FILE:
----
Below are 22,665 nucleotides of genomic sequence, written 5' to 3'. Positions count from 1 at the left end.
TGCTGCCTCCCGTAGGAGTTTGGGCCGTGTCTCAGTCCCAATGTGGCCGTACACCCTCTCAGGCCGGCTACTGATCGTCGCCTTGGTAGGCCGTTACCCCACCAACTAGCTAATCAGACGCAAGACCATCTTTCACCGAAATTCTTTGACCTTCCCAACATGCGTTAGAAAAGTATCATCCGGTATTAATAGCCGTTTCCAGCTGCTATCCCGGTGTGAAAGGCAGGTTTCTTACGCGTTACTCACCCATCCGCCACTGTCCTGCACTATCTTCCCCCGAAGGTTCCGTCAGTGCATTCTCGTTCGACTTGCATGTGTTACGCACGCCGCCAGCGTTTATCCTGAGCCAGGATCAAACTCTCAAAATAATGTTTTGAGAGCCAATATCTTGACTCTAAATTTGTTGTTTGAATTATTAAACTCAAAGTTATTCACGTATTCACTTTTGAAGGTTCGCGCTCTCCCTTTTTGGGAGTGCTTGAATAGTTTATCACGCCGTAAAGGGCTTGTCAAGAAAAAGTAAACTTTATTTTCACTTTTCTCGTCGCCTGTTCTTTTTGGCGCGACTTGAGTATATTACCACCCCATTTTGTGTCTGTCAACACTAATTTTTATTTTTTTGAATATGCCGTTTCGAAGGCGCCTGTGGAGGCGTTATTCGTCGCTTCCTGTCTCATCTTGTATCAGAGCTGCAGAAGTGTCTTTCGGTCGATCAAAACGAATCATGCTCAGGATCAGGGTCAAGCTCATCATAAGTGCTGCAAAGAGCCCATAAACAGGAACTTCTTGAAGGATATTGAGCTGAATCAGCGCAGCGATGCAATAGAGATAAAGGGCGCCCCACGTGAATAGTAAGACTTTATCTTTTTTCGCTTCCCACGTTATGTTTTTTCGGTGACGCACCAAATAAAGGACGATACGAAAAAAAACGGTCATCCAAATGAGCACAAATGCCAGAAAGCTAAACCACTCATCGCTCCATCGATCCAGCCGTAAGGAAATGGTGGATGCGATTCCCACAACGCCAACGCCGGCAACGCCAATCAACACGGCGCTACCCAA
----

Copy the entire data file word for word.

Below are 22,665 nucleotides of genomic sequence, written 5' to 3'. Positions count from 1 at the left end.
TGCTGCCTCCCGTAGGAGTTTGGGCCGTGTCTCAGTCCCAATGTGGCCGTACACCCTCTCAGGCCGGCTACTGATCGTCGCCTTGGTAGGCCGTTACCCCACCAACTAGCTAATCAGACGCAAGACCATCTTTCACCGAAATTCTTTGACCTTCCCAACATGCGTTAGAAAAGTATCATCCGGTATTAATAGCCGTTTCCAGCTGCTATCCCGGTGTGAAAGGCAGGTTTCTTACGCGTTACTCACCCATCCGCCACTGTCCTGCACTATCTTCCCCCGAAGGTTCCGTCAGTGCATTCTCGTTCGACTTGCATGTGTTACGCACGCCGCCAGCGTTTATCCTGAGCCAGGATCAAACTCTCAAAATAATGTTTTGAGAGCCAATATCTTGACTCTAAATTTGTTGTTTGAATTATTAAACTCAAAGTTATTCACGTATTCACTTTTGAAGGTTCGCGCTCTCCCTTTTTGGGAGTGCTTGAATAGTTTATCACGCCGTAAAGGGCTTGTCAAGAAAAAGTAAACTTTATTTTCACTTTTCTCGTCGCCTGTTCTTTTTGGCGCGACTTGAGTATATTACCACCCCATTTTGTGTCTGTCAACACTAATTTTTATTTTTTTGAATATGCCGTTTCGAAGGCGCCTGTGGAGGCGTTATTCGTCGCTTCCTGTCTCATCTTGTATCAGAGCTGCAGAAGTGTCTTTCGGTCGATCAAAACGAATCATGCTCAGGATCAGGGTCAAGCTCATCATAAGTGCTGCAAAGAGCCCATAAACAGGAACTTCTTGAAGGATATTGAGCTGAATCAGCGCAGCGATGCAATAGAGATAAAGGGCGCCCCACGTGAATAGTAAGACTTTATCTTTTTTCGCTTCCCACGTTATGTTTTTTCGGTGACGCACCAAATAAAGGACGATACGAAAAAAAACGGTCATCCAAATGAGCACAAATGCCAGAAAGCTAAACCACTCATCGCTCCATCGATCCAGCCGTAAGGAAATGGTGGATGCGATTCCCACAACGCCAACGCCGGCAACGCCAATCAACACGGCGCTACCCAA